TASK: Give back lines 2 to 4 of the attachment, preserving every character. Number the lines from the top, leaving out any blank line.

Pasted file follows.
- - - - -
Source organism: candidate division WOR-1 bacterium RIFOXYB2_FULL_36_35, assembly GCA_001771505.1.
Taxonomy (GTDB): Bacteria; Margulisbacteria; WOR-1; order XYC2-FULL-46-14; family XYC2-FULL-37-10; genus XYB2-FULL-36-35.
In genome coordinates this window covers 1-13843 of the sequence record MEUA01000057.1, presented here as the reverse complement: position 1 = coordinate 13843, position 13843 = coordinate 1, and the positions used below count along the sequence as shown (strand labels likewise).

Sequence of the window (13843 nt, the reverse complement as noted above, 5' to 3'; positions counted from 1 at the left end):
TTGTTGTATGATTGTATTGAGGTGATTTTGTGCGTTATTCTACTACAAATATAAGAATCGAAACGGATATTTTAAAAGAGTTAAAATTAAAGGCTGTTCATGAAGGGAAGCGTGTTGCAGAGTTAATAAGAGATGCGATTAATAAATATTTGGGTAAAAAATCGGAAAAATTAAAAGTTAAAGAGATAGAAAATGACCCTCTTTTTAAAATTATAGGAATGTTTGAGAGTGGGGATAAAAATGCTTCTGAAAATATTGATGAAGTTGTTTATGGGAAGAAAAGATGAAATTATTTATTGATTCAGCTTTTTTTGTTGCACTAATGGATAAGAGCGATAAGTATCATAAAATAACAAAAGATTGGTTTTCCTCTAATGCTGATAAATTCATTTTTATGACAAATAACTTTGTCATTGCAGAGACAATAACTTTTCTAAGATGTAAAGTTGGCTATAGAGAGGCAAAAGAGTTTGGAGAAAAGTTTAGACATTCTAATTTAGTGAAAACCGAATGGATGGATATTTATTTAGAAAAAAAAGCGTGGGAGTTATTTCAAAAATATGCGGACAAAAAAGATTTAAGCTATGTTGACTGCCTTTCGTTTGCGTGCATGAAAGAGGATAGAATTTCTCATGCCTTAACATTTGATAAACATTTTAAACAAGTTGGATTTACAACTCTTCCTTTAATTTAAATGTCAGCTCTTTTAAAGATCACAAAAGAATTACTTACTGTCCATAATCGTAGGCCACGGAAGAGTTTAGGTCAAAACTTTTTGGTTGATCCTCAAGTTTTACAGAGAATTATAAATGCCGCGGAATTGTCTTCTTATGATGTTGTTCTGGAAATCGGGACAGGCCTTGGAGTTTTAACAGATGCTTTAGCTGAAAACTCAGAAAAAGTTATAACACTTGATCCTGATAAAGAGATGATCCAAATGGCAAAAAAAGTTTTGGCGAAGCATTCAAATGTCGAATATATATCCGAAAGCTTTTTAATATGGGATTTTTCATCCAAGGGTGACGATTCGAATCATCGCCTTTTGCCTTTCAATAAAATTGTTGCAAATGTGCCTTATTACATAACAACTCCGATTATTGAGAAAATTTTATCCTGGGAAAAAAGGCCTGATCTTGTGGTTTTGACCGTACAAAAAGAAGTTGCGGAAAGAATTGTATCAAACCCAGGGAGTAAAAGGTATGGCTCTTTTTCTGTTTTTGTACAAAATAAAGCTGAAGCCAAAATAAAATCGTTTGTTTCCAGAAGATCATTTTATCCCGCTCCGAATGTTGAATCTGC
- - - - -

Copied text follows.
Taxonomy (GTDB): Bacteria; Margulisbacteria; WOR-1; order XYC2-FULL-46-14; family XYC2-FULL-37-10; genus XYB2-FULL-36-35.
In genome coordinates this window covers 1-13843 of the sequence record MEUA01000057.1, presented here as the reverse complement: position 1 = coordinate 13843, position 13843 = coordinate 1, and the positions used below count along the sequence as shown (strand labels likewise).

Sequence of the window (13843 nt, the reverse complement as noted above, 5' to 3'; positions counted from 1 at the left end):